“But at a time of major financial challenges, the legal sector cannot be excluded from the Government’s commitment to getting better value for taxpayers’ money. We believe costs paid to lawyers through legal aid should reflect this.

“Professional, qualified lawyers will be available, just as they are now, and contracts will only be awarded to lawyers who meet quality standards set by the profession.

“Wealthy defendants who can afford to pay for their own legal bills should do so. Our proposal is to introduce a threshold on Crown Court legal aid so that people earning around £100,000 a year are no longer automatically granted legal aid.

“We have one of the most expensive legal aid systems in the world, with about £1 billion a year spent just on criminal legal aid.

“These changes are about getting the best value for the taxpayer and will not in any way affect someone’s right to a fair trial.”

The disposable income cap of £37,500 per household would impact defendants with six-figure salaries, an MoJ spokesman added.

But Mark Leech, editor of Converse the national newspaper for prisoners in England and Wales said those figures were disputed by many prison law experts, and the threatened cuts in legal aid could end up ‘costing far more than the measures would ever save’.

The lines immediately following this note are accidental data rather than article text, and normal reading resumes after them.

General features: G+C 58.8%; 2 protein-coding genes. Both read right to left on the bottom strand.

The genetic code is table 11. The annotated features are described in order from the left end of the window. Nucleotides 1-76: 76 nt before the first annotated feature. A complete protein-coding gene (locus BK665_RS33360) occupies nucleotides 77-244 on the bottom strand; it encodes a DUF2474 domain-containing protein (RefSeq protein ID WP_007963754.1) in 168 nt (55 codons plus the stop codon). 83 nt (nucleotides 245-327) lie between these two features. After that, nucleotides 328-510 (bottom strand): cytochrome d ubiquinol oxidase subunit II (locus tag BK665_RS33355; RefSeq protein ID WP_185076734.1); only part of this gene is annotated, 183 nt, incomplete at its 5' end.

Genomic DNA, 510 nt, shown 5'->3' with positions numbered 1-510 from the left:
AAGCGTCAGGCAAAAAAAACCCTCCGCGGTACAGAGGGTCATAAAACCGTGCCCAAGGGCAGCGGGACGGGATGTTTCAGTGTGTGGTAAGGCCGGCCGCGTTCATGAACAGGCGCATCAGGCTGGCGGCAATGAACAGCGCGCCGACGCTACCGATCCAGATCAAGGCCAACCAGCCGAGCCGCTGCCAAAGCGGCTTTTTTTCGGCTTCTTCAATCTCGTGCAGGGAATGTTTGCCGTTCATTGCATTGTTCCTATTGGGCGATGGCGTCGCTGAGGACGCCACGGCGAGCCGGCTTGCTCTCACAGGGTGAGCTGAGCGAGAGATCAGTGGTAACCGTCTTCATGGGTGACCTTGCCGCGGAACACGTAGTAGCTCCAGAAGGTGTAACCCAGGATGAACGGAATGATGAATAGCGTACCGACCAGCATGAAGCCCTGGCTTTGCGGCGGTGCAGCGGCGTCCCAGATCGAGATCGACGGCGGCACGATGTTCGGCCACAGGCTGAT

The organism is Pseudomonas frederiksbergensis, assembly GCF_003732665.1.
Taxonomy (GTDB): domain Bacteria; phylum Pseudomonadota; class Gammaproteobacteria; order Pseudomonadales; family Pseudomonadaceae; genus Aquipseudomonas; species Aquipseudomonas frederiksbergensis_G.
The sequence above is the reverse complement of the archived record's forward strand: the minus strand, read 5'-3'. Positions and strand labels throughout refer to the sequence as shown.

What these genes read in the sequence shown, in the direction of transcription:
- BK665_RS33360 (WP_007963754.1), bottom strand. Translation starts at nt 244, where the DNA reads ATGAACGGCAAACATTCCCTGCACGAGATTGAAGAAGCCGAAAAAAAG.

Mr Leech said: “Look, its not rocket science, but history shows there comes a policy tipping point where one cut too much results in a backlash inside our overcrowded powder-keg prisons, which are things that we desperately need to avoid – these things can rapidly spread nationally, caused by cuts that while understandable politically are nontheless, in practice, just one cut too many.”

Mr Leech explaned: “In 1990 the riot at Strangeways prison in Manchester spread within days to 13 other prisons, it cost the taxpayer over ninety million pounds, people died, no one wants to be seen talking these things up, and certaintly not me – but we can’t ignore history nor the facts or the consequences that we know from history are seriously likely to occur.

“The lesson now, before its too late is this: Stop, don’t pick on vulnerable prisoners any more, they’re a soft political target but history also shows that pushed too far they are a formidable resistable force which when unleashed  has an incredible national impetus – try focusing  on the bankers (or ‘Banksters’ as they’ve become known) instead – or at least as a minimum let’s have a rational national debate about its policy.

“It’s not too late – but we really do need to be now all on the same side.”